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Chapter 17: Forest Health Monitoring in Southern California : High-temporal Monitoring Using Advanced Image Analysis Techniques (Project WC-EM-F-11-01)Author(s): Carlos Ramirez; Shengli Huang; Kama Kennedy; Jeffery Mallory
Source: In: Potter, Kevin M.; Conkling, Barbara L., eds. 2016. Forest health monitoring: national status, trends, and analysis 2015. Gen. Tech. Rep. SRS-213. Asheville, NC: U.S. Department of Agriculture, Forest Service, Southern Research Station. 226 p.
Publication Series: General Technical Report (GTR)
Station: Southern Research Station
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DescriptionDeveloping an adaptive management strategy to aid in the restoration of ecosystem function and health requires timely monitoring information. Although plot-based data provide critical detailed information on the status of the ecosystem, they are costly, time consuming to acquire, and do not provide wall-to-wall spatial coverage. The lack of spatial coverage can underestimate certain forest dynamics that exhibit clustered spatial patterns on the landscape. Additionally, the temporal resolution is generally low, especially relative to the frequency of earth observation systems. For this project, we accessed the ability of the Forest Inventory and Analysis (FIA) plot data coupled with 30-m imagery from the Landsat5 archive to provide timely indicators of ecosystem status. Annual assessments can be provided by combining ground-plot data with large-scale imagery. It should be noted that an initial exploratory assessment of the FIA plots was conducted to assess forest mortality since we had two measurements between 2000 and 2010. Only 3 of 195 plots showed a measurable amount of mortality, making it impossible to determine forest trends from the plot data alone.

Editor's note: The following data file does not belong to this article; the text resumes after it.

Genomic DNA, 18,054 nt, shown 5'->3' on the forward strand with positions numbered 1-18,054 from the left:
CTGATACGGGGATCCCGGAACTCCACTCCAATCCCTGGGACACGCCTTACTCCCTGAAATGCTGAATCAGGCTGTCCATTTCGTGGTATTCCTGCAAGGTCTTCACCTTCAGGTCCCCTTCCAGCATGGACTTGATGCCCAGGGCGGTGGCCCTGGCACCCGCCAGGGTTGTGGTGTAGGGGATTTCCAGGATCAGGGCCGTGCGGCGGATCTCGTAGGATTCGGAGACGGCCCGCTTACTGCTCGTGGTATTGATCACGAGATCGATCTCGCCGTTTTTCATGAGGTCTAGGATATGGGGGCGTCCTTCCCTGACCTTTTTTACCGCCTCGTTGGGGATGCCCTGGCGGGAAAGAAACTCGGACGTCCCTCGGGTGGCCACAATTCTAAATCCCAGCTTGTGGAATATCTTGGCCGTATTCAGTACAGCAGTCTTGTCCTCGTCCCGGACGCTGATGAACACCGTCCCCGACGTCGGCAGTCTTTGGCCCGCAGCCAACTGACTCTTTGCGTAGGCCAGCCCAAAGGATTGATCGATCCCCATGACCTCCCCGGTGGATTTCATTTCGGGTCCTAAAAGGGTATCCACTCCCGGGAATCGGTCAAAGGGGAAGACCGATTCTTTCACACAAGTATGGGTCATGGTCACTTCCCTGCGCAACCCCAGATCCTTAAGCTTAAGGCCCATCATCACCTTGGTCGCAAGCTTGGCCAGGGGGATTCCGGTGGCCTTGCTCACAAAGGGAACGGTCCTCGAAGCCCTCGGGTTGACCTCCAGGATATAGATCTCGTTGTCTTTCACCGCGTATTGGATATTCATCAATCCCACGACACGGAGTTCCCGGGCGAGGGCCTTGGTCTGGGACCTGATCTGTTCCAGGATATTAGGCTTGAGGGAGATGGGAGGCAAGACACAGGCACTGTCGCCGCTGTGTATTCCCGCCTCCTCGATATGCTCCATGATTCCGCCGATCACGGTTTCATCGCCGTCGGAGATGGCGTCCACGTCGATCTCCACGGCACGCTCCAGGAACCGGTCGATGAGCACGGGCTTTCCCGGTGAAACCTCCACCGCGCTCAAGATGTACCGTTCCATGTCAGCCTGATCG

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CitationRamirez, Carlos; Huang, Shengli; Kennedy, Kama; Mallory, Jeffery. 2016. Chapter 17: Forest Health Monitoring in Southern California : High-temporal Monitoring Using Advanced Image Analysis Techniques (Project WC-EM-F-11-01). Gen. Tech. Rep. SRS-213. Asheville, NC: U.S. Department of Agriculture, Forest Service, Southern Research Station. 10 p.
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